The first thing I did was plugging the holes for the stand, rocket rails and drop tanks in the wings by glueing a bit of stretched sprue in each hole.
The blurry pic at the top shows what was left of the fuselage halves after I finished cutting, the top half shows the original kit contours, the lower half already has some bit of plastic card added. Actually I used an old tray from a CD jewel box for most of the plastic, it is made from 1mm thick high density polystyrene, well suited for modeling purposes. Also visible is a new tailplane and a wedge for enlarging the tail fin.
At the time I took the picture the kit looked even worse than the Hellcat kit did after I chopped it up before turning it into a Bearcat.
The second pic shows the reassembled fuselage and wing with all the added bits indicated by violet lines.
I decided to do a new cowling from scratch by stacking plastic card discs, as can be seen on the pic on left. The remains of the CD tray are also visible.
After a lot of plastic surgery the fuselage is beginning to look like an actual Helldiver. I've bought another kit just to show the differences, on the picture below the original parts are on the lefthand side, the corrected parts are on the right (click on the picture to see a larger version).
Recent progress: cowling is taking shape, the first three discs are joined together, two are already in their final shapes.
The leading edge slats are separated from the wings and the curves of the wing contours behind the slats are restored with some sprue.
The sides of the turtle deck (the foldable structure between the rear cockpit and the vertical tail) have been added to the fuselage (click on the picture to see a larger version).
In the meantime I found out that the cross section of the fuselage from the centerline up needs to taper more, so more cutting ahead...
Waiting for: glue to cure thoroughly, a suitable radial engine (and me gathering some more courage).
For a few models I already created a separate page before finishing the model, some of the info on these pages such as camouflage colors is what I plan to use rather than what is actually used.
The ARII P-40N is a very basic kit, but what is there is accurate, so it only needs a lot of details added...
Waiting for: making new main landing gear legs.
Back in 2009 this was one of the first new Airfix releases in a while, this kit combines a low price with good quality and good detail.
When I attached the upper wing halves to the fuselage halves I caused a misalignment, I need to decide whether to cut and reattach the wings or apply filler (thereby ruining the surface details).
May 2017: I carefully broke the wing-fuselage join and reattached it, which took care of the misalignment, so this kit is back on track.
Back in 1992 Italeri released the first true 1/72nd scale kit of any OH-6 variant. I bought one with the intent of converting it into a Vietnam-era OH-6A, started tinkering with it and carefully cut out the starboard doors, but found that it took a lot of converting.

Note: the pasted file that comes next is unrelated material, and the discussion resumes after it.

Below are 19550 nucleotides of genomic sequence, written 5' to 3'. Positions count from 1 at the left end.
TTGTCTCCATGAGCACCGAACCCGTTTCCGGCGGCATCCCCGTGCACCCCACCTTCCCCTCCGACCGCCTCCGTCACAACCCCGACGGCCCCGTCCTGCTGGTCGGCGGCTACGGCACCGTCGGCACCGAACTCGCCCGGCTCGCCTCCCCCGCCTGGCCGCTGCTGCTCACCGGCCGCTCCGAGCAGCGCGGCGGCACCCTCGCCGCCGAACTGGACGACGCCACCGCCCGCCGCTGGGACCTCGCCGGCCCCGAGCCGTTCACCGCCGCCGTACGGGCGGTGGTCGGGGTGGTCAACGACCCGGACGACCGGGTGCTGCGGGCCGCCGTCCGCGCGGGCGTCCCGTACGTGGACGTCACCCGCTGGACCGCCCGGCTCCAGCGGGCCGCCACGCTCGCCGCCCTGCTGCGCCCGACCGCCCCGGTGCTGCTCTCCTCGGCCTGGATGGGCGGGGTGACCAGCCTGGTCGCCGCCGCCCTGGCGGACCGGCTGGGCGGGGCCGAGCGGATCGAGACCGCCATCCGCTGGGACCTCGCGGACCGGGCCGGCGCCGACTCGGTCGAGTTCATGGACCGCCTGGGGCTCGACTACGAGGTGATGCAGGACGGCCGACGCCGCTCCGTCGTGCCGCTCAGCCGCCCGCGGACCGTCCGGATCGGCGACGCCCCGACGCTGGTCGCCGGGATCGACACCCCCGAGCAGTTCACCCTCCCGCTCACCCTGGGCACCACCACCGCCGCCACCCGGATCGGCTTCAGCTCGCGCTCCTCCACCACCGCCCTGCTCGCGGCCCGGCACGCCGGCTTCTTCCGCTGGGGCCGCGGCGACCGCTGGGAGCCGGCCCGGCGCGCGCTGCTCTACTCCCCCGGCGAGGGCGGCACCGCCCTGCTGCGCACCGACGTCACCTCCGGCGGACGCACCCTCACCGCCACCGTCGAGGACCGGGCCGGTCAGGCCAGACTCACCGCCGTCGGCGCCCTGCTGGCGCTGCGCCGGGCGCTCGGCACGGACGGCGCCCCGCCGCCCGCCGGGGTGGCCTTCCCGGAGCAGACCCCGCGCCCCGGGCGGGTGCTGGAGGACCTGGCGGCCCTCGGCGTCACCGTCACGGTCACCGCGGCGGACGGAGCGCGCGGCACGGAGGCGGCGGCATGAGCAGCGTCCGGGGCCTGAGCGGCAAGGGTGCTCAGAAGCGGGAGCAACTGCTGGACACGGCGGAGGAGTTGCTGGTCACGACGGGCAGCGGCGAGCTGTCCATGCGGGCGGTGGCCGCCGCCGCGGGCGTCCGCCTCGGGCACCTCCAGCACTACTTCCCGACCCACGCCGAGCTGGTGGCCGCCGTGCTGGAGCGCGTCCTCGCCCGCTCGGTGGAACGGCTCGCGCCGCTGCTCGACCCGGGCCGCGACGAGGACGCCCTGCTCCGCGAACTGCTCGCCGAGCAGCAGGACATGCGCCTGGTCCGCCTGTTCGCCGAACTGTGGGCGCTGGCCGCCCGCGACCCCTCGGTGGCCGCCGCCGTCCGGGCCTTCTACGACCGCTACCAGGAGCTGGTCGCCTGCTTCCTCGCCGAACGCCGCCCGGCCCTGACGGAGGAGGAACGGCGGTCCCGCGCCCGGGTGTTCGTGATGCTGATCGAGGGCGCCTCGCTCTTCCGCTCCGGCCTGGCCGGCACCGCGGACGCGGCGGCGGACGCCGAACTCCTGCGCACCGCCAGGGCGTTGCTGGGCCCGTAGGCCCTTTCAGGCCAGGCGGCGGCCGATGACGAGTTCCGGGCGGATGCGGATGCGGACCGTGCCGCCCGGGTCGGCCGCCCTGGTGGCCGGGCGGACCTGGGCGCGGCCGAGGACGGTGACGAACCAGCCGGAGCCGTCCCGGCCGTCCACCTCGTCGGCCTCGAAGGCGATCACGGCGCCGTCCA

A year later Italeri released an OH-6A variant of this kit, I bought an incomplete OH-6A kit that was missing its clear parts just to get all the missing OH-6A parts.
It turned out that the OH-6A kit still required some major conversion work, something I never really started with.
Recently I looked into doing a Japanese OH-6D, had another look at the AH-6A kit and found that it even includes decals for a Japanese version, so now I plan to finish this kit as a JGSDF Kawasaki OH-6D.
In 2012 and 2013 Revell did another run of the old former Lodela kits: tiny models in small boxes for small prices, most of the kits in this series can be turned into faithful looking models, including the Spitfire Mk.I.
I've added a list of all of the Revell releases of the kits in this series.
Another one of Revells rereleased former Lodela kits, this Bf.109E kit only requires a few modifications and a few details added to look right.
Yet another one of Revells rereleased former Lodela kits, I built one of these Wildcat kits before, it only requires some changes to its landing gear and some added details to look right.
A basic Zvezda kit meant for wargaming, made from ABS plastic. Initially I planned to build this kit quickly, but got interested in the subject and decided to do the kit and the original justice by adding details and improvements.
Biggest challenges: adding shutters to the intake and outlet of the radiator; replacing a broken main landing gear leg (or both) as the ones I detailed became too fragile...
Another kit from the same Zvezda wargaming series as the Il-2, I started this kit alongside the Il-2 because of its similar materials and construction.
Just as with the Il-2, the La-5FN proved a much more interesting aircraft than I thought, so I found better decals to create a more interesting version.
I used to own a Civic like this myself, so I better finish this kit before memories fade...